By 2030, road traffic crashes are projected to become the world's 5th leading cause of death. Among young adults, it is already the main killer. With the right interventions, these tragedies are entirely preventable.
Vital Strategies is an implementing partner of the Bloomberg Initiative for Global Road Safety, which seeks to reduce traffic fatalities in ten global cities. Our $29.9 million mandate is to support the city governments in implementing best practices, strengthen road safety surveillance systems, and implement strategic communications programs.
1.2M people worldwide are killed in road traffic crashes annually – over 90% in low- and middle-income countries. Half of these deaths are “vulnerable road users”: pedestrians, cyclists and drivers of motorized two-wheelers. Under current trends, road traffic crashes will become the world’s 5th leading cause of death by 2030.
In 2015, Vital Strategies became an implementing partner of the $250 million Bloomberg Initiative for Global Road Safety, which aims to reduce traffic fatalities in ten global cities and five countries. The focus of the initiative is to assist governments in implementing a broad, multi-year plan of action that includes legislation, enforcement, strategic communication and infrastructure improvements.
of the 1.2 million people killed in road crashes each year are in low- and middle-income countries.
Vital Strategies will work with a cadre of other international partners to provide necessary technical assistance. Specifically, we will serve as the main liaison with the Mayor’s office in each participating city and assist cities in building mechanisms to monitor progress on road safety. Vital Strategies will also help cities develop strategic marketing and media campaigns to promote safer driving and compliance with regulations.
It is a stark call to action: A mother flips through a photo album, talking about her teenage daughter killed on an Addis Ababa road by a driver who had been drinking alcohol. Her pain and grief are palpable as she tells viewers, “I cannot find solace.” The television PSA ends with a clear message: Never drink and drive.
This ad was the centerpiece of the “Never Drink and Drive” campaign, a hard-hitting and emotional anti-drink driving campaign in the Ethiopian capital in October 2016, part of a $250 million global initiative administered by Vital Strategies called the Bloomberg Philanthropies Initiative for Global Road Safety (BIGRS). In Addis Ababa, citywide social marketing campaigns are the tip of the iceberg – the most visible part of intensive work with the local government to improve the complicated web of elements needed to reduce road safety deaths in the long term. These include upgrading reporting of traffic deaths, surveillance of road user habits like helmet wearing, and advertising campaigns tightly coordinated with increased enforcement.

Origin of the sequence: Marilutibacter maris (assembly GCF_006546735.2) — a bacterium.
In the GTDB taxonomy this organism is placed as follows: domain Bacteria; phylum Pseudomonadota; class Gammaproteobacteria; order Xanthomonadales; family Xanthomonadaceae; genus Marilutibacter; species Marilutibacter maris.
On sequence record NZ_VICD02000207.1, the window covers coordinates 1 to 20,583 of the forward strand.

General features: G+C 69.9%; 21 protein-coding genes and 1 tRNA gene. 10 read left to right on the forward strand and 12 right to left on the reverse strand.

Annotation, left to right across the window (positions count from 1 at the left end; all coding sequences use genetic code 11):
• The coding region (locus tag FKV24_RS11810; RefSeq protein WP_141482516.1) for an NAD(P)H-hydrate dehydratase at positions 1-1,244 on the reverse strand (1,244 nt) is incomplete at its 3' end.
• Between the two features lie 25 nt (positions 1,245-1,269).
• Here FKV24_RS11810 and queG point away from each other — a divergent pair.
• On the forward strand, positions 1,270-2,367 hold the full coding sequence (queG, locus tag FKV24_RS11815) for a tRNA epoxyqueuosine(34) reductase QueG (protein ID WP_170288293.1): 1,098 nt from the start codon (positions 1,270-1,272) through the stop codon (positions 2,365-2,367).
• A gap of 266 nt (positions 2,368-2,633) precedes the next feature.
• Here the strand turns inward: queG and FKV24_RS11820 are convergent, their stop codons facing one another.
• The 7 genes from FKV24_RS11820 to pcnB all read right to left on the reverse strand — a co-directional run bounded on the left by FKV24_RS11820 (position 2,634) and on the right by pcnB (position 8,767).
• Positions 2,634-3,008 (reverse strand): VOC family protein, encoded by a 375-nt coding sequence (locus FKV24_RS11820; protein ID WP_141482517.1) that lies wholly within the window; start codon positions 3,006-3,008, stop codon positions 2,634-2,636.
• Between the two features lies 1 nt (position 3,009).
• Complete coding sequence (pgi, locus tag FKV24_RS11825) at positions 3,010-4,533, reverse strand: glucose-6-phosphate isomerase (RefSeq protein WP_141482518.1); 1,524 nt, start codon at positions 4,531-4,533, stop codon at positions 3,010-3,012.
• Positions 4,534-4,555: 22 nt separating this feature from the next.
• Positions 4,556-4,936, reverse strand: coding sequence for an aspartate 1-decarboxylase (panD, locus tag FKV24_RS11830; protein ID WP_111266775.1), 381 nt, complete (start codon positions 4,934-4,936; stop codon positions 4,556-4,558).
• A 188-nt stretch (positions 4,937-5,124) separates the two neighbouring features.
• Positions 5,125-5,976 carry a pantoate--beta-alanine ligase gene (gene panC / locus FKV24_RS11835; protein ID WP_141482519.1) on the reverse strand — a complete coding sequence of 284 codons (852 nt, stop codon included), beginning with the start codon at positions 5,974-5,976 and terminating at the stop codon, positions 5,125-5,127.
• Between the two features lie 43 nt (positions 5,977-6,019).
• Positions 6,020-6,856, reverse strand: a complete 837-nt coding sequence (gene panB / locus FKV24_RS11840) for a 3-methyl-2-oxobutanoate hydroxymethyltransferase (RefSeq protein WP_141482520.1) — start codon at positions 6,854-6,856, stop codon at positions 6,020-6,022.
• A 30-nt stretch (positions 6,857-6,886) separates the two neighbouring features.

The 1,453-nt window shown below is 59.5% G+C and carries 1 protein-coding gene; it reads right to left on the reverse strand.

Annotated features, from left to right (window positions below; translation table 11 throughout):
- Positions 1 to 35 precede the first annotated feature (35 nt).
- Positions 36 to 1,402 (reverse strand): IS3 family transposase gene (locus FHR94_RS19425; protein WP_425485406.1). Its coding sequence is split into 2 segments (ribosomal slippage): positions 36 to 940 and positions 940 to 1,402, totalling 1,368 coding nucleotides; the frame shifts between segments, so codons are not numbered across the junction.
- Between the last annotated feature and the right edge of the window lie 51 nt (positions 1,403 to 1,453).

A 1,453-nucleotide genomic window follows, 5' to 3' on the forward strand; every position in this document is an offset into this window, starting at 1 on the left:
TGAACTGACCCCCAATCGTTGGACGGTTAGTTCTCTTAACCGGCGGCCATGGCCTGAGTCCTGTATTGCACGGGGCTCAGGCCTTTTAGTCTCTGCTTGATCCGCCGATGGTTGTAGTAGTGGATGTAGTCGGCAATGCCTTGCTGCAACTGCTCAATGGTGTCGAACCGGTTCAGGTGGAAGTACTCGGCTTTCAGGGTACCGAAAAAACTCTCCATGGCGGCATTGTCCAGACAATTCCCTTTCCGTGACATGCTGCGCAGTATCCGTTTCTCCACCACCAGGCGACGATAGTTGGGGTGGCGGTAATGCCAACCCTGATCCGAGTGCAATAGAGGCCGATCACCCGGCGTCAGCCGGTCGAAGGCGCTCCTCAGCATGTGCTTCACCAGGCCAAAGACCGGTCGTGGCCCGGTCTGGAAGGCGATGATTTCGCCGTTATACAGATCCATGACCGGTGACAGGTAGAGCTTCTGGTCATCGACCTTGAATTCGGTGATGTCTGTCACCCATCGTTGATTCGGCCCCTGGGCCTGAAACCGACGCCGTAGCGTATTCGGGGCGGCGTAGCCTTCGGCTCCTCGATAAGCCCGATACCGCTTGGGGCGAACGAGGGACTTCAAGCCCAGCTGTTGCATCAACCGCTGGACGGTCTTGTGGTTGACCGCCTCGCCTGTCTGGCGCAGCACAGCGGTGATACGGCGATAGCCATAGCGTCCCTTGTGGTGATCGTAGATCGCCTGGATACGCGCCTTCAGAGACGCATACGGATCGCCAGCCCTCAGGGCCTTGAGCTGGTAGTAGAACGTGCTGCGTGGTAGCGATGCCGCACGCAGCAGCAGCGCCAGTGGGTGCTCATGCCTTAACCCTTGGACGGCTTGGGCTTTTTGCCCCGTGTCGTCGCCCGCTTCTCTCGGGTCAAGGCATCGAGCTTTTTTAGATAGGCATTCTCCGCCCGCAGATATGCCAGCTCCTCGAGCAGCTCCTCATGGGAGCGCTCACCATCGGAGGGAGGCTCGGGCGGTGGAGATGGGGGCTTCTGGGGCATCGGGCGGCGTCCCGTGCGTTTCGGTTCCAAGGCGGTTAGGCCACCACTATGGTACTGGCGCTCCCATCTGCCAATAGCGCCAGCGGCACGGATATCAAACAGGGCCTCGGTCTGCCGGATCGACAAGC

Interventions like these are desperately needed. The WHO estimates that 23,837 people died on Ethiopia’s roads in 2015, with a fatality rate of 25.3 per 100,000 people, compared to 17.4 worldwide and 24.2 in low-income countries. Globally, 1.2 million people are killed in road traffic crashes annually – over 90% in low- and middle-income countries. Half of these deaths are “vulnerable road users”: pedestrians, cyclists and drivers of motorized two-wheelers. Under current trends, road traffic crashes will become the world’s 5th leading cause of death by 2030.
In each of these countries and cities, creating sustained reduction will require building strong systems, instilling know-how and coordinating different sectors of government. For the “Never Drink and Drive” campaign, while Addis Ababa residents were seeing and hearing the PSAs, police were out on the streets in a high-visibility enforcement effort using breathalyzers for the first time.
Vital Strategies has taken this approach in all ten of the program’s cities, bringing together global and local experts, city officials and advocates on the ground to implement innovative and effective public health interventions. Our hope is that with each intervention, and each campaign, we can spare at least one more mother from grieving the needless loss of a child.